East Bay-trip offers stunning scenery, closeups of Mount Diablo and the Blackhawk Auto Museum!

 

 

 

 

 

 

With a bit of rain recently settling the dust in the Easy Bay hills and helping clear the air – it’s a marvelous time for doing creative family exploring between Stockton and the East Bay area.

Part of the fun of such a trip is to take the scenic backroads to Mt. Diablo, then the back toute into Danville and Blackhawk. Follow the directions below and you’ll discover possibly the prettiest – as well as the shortest route – to the East Bay.

One of the gems of this trip is Danville’s Blackhawk development and the wonderful Blackhawk Automotive (and American History) Museum. One huge floor displays 60 classic and concept autos from Europe and the US, the floor above offers a panoply of Native American and early Western history.

On a recent visit, we saw a bevy of seniors taking in the exhibits of cars on one floor and history above. Kids of all ages were enthralled by Native American and Western history exhibits on the second floor – a perfect place for youngsters to appreciate the challenges of the wild West to those who went before us. 

The museum anchors Blackhawk Plaza, with nine varied restaurants within a two block walk as well as upscale retailers galore. It’s collection offers American cars from a 1903 Ford Model A to 1954 Dodge and Plymouth concept cars to The 1967 Mirage-Ford M1. The 1903 Ford Model A on display, Ford’s 300th car built, weighed 1200 pounds, sported a whopping 8 hp and cost $850.

A stately 1933 mint green Packard Super 8 was superbly built, weighed well over 5000 pounds, powered by 145 horsepower and cost $3100 – a princely sum at that time.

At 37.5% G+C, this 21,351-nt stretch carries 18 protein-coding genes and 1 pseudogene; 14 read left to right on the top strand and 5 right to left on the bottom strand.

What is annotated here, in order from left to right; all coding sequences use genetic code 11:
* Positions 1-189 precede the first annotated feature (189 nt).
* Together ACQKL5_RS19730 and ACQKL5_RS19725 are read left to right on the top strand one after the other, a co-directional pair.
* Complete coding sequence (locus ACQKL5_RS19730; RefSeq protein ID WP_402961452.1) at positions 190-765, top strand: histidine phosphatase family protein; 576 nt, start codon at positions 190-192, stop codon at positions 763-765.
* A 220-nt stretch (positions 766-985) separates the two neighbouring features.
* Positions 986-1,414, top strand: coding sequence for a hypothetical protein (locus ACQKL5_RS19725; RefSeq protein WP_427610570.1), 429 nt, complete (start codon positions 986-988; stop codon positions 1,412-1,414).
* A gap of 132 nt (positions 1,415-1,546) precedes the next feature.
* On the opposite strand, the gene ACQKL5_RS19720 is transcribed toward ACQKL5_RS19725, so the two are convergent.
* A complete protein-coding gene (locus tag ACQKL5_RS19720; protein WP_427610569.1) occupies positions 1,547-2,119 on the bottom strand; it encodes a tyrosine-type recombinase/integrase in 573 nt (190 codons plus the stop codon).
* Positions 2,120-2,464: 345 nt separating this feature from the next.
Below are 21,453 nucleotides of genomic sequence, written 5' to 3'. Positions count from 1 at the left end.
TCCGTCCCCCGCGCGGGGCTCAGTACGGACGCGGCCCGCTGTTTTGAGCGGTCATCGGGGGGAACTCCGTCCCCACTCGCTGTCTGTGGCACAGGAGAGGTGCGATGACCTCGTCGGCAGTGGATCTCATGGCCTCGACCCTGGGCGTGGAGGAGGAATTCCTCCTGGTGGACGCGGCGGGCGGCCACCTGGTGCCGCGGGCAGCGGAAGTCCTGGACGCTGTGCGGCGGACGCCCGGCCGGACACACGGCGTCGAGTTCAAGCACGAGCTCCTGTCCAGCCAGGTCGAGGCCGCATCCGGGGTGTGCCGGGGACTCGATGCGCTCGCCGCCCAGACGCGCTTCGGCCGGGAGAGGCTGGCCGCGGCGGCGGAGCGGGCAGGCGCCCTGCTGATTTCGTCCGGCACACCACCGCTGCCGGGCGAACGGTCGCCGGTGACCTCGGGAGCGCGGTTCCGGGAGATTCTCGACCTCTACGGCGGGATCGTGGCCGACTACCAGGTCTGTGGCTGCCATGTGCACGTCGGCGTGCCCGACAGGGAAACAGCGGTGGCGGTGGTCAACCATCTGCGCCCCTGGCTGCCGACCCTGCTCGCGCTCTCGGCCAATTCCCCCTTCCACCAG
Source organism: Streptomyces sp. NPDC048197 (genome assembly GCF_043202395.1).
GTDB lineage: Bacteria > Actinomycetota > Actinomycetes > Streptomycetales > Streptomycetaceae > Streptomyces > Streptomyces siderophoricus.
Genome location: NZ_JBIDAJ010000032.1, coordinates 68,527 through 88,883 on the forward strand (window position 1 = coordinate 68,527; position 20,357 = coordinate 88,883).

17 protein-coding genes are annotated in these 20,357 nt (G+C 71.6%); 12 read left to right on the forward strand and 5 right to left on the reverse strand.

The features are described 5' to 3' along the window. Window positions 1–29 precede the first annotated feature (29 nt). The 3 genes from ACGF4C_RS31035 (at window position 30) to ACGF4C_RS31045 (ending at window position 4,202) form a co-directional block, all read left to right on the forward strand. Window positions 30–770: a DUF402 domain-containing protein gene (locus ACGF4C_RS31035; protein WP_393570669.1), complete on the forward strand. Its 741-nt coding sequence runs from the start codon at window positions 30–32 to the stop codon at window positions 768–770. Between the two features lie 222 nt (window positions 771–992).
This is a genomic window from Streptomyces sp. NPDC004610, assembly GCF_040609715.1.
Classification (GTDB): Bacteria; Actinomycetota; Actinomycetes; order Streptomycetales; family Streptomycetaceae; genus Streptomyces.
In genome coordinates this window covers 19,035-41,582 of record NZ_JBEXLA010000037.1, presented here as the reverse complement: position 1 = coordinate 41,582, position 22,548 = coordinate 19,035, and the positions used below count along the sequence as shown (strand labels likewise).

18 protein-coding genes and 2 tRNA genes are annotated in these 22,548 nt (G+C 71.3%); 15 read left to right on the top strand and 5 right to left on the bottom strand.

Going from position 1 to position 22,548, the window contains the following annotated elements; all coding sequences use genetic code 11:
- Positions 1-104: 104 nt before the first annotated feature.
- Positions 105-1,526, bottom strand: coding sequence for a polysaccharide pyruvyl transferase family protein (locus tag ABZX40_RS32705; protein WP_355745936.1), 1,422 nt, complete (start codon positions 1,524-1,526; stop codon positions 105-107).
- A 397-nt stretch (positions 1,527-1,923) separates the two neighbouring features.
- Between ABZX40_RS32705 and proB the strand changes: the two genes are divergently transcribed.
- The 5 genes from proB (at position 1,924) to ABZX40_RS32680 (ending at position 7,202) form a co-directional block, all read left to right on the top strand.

Beautiful 1954 Dodge and Plymouth concept cars, such as the Dodge Firearrow II, showed the creative energy of American engineering just nine years after WW II. A 1963 Ford Thunderbird concept car, designed in Italy, shows the influence on US-built cars on designers from other countries.

But it’s the foreign-built autos that literally blow your mind. From massive autos by Rolls Royce, Mercedes and Jaguar, you’ll come to appreciate the heights of the auto industry in the 1920s to the onset of World War II.

Alpha Romeo certainly set the tone for avant-garde, aerodynamic styling in the 1950s. One example, the 1953 Alpha Romeo Bertone BAT 7, offers the most stylish, exaggerated rear fins you can possibly imagine. Those over-the-top fins (in lesser proportions) appeared on most American cars in the late 50s to early 60s.

Other foreign autos stop you in your tracks. A 1939 Aero Model 50 from the Czech Republic is no less amazing then the nearby 1939 SS 100 Jaguar from England. A massive 1947 Rolls-Royce Silver Wraith seems even larger than its neighbors in size, sporting every manner of luxurious appointments!

The second-floor traces the history of our Native American forebears and how many tribes prospered as they adapted to the seasonal climate and realities of rugged, nomadic lifestyles across the continent. But, one cannot scan the Native American artifacts or the life-size dioramas, or stare at the portrait of Chief Joseph of the Nez Perce, without feeling regrets for the way they were treated as white settlers used the doctrine of “manifest destiny” to take over their territory in the last 200 years.